I had heard that the new Mad Max movie was good, but to be honest, I was completely unprepared for how good it was. Between the relentless action scenes, the seamless special effects, the stunts, and the story and characters, I can honestly say that Fury Road has probably been my favorite movie that I’ve seen all year.

Believe the hype. This one lives up to it.

You know the story: Oil and gas are running out, wars have been fought, and civilization has fallen. In the desolate wasteland of the old world, a guy named Max wages war on the roads making him some sort of… highway warrior. Max, however, is captured by the the War Boys, the army of tyrannical of a cult leader named Immortan Joe. There, Max gets caught up in the escape of several of Joe’s favorite girls and becomes a reluctant partner with Furiosa, the woman trying to free the girls from Joe’s horny little clutches.

Mad Max has a lot to satisfy everyone: crazy car chases, over the top stunts, and a relentless pace that fits the movie perfectly. The characters feel real, the environment feels real, and the musical score is absolutely amazing. When these characters succeed, you love it… when they die, you mourn.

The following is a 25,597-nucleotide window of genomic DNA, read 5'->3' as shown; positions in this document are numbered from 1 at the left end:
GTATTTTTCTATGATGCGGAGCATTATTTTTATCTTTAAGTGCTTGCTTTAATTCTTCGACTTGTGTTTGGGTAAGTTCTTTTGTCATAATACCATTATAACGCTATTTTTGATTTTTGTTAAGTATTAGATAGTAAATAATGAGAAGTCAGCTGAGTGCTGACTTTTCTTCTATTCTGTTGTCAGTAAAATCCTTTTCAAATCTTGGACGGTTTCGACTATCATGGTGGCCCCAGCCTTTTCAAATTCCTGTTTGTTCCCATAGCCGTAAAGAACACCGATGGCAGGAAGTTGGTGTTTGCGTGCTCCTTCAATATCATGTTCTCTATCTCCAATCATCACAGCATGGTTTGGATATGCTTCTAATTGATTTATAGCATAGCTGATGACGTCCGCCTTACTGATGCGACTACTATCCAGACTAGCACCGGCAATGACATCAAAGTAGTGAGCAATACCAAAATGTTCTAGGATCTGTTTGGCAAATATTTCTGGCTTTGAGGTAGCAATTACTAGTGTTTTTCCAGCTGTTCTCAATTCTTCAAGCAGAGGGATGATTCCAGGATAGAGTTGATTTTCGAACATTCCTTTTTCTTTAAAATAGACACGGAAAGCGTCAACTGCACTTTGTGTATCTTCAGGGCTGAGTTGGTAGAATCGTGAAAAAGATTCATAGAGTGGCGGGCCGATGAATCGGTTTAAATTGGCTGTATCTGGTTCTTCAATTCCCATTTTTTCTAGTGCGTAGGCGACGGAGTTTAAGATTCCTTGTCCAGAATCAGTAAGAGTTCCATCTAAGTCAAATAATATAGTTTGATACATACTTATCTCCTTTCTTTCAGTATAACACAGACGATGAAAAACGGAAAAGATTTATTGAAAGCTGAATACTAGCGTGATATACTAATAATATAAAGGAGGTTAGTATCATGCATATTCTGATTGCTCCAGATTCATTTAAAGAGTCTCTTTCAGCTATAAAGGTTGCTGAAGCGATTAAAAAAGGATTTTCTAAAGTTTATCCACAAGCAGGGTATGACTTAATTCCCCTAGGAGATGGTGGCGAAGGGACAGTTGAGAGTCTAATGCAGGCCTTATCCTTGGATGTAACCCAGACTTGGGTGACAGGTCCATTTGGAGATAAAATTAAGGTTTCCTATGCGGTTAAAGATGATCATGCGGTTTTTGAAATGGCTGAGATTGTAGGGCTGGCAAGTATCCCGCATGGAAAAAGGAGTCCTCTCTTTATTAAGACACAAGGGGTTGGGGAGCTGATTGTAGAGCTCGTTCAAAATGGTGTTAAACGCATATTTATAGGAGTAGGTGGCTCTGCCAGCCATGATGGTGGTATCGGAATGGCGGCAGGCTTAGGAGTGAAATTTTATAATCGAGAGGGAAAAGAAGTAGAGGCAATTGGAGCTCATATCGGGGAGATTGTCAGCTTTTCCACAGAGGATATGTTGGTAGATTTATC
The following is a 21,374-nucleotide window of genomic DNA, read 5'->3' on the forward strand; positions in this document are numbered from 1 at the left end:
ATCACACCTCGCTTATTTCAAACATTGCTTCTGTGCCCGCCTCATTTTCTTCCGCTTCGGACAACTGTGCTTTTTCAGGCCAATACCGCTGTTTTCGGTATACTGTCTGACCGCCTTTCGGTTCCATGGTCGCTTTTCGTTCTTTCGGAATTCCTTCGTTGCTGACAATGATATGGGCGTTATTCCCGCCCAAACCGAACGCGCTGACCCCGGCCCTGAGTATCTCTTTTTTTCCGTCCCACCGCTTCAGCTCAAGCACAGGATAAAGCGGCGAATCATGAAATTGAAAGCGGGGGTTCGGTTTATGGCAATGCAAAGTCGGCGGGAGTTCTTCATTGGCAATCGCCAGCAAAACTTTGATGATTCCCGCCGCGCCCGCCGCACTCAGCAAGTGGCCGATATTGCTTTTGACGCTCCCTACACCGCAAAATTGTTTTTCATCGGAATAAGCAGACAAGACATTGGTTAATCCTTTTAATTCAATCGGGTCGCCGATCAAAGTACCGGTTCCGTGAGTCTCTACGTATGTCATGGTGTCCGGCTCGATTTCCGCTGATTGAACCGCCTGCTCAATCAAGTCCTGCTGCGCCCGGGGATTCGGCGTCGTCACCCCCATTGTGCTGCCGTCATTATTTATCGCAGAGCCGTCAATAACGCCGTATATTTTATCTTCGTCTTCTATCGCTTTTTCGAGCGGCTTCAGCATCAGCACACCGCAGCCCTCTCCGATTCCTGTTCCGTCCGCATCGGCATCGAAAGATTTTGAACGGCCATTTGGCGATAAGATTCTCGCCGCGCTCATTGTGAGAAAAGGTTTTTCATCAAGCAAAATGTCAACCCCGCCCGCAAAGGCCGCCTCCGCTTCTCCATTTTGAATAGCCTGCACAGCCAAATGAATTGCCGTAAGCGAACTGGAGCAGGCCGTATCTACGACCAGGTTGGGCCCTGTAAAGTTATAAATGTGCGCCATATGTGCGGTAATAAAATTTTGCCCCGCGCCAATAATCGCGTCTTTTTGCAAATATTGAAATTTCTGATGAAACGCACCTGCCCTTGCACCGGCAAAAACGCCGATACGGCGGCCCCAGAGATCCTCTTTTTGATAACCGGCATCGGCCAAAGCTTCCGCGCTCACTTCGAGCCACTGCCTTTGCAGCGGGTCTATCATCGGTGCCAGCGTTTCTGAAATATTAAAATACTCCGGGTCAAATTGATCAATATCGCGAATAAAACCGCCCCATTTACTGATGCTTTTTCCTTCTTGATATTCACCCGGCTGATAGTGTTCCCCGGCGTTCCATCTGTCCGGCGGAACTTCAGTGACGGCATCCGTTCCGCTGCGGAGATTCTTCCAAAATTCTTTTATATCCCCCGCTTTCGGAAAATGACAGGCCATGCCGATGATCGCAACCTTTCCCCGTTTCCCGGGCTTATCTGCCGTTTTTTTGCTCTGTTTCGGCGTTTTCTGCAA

Above all else, though, Mad Max: Fury Road is a movie that is unique. It’s a barely contained dose of beautiful insanity, all engrossing, disturbing, and wonderful at the same time. This is a movie that could have easily been nothing more than a brainless actioneer, but it puts real and tangible effort into being something different and something special and it succeeds in wonderful ways.

Fury Road manages to do all of this without being uppity and pretentious as well. This is just a completely different animal than the generic stuff that gets released into mainstream and it is wonderful.

More than that… Mad Max is fun and, with a movie like this, that means a lot.

I loved it. Totally loved every insane moment of this beast. This is the type of movie that runs you down and makes you love it.

Kind of sucks when you realize that George Miller came very close to directing Justice League, doesn’t it? I’m sure whoever didn’t think he could handle that movie is probably working at the same McDonalds with the guy who didn’t think Joss Whedon could do Wonder Woman.

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Written by Jason Gaston

Father, teacher, writer, photographer, artist, actor, male model, and inventor of the semicolon.

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